China has recently opened the world’s largest radio telescope to foreign scientists after the failure of the famous Arecibo Observatory, which is in Puerto Rico. The 500-meter Aperture Spherical Telescope (FAST), the largest radio telescope globally, stands in Pingtang, which is in Guizhou province, exceeding the Arecibo Observatory that stood as the biggest in the world for fifty-three years until the FAST construction was finished in 2016. Arecibo’s radio telescope failed in November after two cable problems earlier this year, closing the observatory down permanently. Today, FAST is opening the doors to international astronomers.

“Our scientific panel focuses on making FAST increasingly open to the international community,” Wang Qiming, who is in charge of operations and construction center of FAST, informed AFP when he paid a visit to this telescope. According to the study, China will welcome applications this year (2021) from international scientists seeking to use the tool for their study. FAST is bigger than the destroyed Arecibo telescope and 3 times more responsive with its huge 500 meters (1,600-foot) diameter dish.

FAST, which started full operations in January 2020, is enclosed by a 5-kilometer (3-mile) ‘radio silence’ region where computers and mobile phones are not permitted. “We gained a lot of inspiration from the [Arecibo’s] design, which we gradually enhanced to build our telescope,” stated Qiming. To detect electromagnetic signals from radio sources in the universe, such as galaxies, stars, as well as black holes, radio telescopes such as FAST use radio receivers and antennas. To see what details could bounce back, these devices may transmit radio signals and mirror radio light from the solar system’s entities.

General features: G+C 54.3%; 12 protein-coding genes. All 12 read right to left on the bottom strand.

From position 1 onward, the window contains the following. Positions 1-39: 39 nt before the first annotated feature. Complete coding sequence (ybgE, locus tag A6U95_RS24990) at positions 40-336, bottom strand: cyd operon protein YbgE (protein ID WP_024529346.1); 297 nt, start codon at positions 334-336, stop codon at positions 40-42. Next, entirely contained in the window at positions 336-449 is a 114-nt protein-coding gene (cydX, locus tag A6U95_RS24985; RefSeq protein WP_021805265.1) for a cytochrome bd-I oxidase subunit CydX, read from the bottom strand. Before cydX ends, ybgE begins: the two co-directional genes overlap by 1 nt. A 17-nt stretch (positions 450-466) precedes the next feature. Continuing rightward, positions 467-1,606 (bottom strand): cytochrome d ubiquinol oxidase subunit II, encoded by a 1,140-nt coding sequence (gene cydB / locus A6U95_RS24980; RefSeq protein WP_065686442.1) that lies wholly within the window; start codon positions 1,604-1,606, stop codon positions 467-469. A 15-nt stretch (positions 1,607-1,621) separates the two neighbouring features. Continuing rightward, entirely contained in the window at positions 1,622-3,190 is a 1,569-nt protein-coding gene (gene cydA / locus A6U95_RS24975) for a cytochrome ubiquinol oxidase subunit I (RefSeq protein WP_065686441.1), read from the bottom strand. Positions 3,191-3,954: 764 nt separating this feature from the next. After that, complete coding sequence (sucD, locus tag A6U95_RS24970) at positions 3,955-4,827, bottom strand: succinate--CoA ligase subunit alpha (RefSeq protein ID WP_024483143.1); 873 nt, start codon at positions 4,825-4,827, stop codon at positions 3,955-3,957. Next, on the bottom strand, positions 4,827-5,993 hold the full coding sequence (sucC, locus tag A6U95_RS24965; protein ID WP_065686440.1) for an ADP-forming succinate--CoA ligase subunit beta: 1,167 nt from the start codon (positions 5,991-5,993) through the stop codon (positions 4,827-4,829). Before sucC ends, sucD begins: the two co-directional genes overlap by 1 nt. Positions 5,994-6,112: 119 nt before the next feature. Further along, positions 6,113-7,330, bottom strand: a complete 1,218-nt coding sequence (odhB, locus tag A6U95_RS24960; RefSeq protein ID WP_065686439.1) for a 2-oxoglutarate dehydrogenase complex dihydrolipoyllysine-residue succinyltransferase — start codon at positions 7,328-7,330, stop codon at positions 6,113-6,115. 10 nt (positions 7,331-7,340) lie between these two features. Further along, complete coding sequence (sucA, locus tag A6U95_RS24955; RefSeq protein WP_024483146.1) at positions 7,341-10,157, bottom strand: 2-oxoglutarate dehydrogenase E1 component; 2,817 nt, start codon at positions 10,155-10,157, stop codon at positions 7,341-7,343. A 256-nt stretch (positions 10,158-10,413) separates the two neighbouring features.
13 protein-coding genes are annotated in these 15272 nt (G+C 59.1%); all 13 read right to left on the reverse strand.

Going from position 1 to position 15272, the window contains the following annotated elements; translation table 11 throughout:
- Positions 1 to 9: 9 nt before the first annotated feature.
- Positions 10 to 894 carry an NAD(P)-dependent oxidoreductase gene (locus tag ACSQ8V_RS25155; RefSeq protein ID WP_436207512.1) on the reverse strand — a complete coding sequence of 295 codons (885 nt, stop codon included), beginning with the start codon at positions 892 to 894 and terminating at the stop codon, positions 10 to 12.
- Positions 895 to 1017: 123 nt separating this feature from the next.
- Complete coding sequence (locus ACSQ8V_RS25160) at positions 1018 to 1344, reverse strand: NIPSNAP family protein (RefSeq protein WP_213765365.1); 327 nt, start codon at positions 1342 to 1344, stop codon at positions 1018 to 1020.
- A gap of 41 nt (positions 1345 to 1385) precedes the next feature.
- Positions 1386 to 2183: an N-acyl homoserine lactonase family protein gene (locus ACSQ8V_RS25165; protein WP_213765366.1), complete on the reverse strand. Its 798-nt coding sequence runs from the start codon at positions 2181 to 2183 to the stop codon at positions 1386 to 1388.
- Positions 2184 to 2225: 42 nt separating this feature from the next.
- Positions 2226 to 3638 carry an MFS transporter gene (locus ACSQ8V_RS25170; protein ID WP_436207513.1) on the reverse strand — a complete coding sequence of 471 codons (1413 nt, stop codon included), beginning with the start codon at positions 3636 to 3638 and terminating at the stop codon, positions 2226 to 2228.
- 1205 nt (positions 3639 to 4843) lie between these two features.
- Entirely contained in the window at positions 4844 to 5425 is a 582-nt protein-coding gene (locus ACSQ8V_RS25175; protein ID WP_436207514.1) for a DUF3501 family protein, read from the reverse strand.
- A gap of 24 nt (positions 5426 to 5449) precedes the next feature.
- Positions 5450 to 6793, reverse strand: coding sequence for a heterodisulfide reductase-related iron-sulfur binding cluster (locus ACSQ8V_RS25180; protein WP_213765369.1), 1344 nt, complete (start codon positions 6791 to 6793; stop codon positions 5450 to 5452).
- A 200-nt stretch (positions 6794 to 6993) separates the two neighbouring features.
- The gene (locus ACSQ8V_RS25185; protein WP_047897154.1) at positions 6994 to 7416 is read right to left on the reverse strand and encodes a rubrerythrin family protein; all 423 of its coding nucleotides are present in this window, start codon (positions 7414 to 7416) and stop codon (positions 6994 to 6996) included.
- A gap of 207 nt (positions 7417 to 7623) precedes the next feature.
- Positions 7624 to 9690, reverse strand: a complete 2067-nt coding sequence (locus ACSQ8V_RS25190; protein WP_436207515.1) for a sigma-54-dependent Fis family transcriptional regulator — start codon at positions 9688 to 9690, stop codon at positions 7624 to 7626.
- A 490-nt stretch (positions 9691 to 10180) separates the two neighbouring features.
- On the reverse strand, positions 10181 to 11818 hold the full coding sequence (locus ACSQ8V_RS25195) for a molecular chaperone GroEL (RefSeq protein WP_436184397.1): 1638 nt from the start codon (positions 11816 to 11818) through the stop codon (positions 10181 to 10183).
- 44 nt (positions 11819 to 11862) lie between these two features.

To discover the universe and examine alien planets, researchers will use FAST to decide whether or not researchers rest within the host star in “goldilocks zone” and check for alien life. Scientists, who work on the quest for extraterrestrial intelligence, or SETI, notably sent out an interstellar radio message to globular cluster M13 in Arecibo in 1974 with the expectation of obtaining evidence of intelligent extraterrestrial existence. Scientific communicator and Astronomer Carl Sagan co-authored the post, leading to promote Arecibo as well as radio astronomy in general.

Enhancements in scientific research have been fast, noted Denis Simon, a Chinese science policy analyst, adding that just a few years ago, “China was regarded as an innovation laggard.” “More discretion, as well as intellectual freedom, was given to the engineering and scientific community to discover different ideas and take huge challenges in the research setting,” he said. “The risk-averse culture, which was once prevalent, has drawn attention to a more entrepreneurship development.” For new generations of engineers and scientists, this has involved curriculum improvements, he added.

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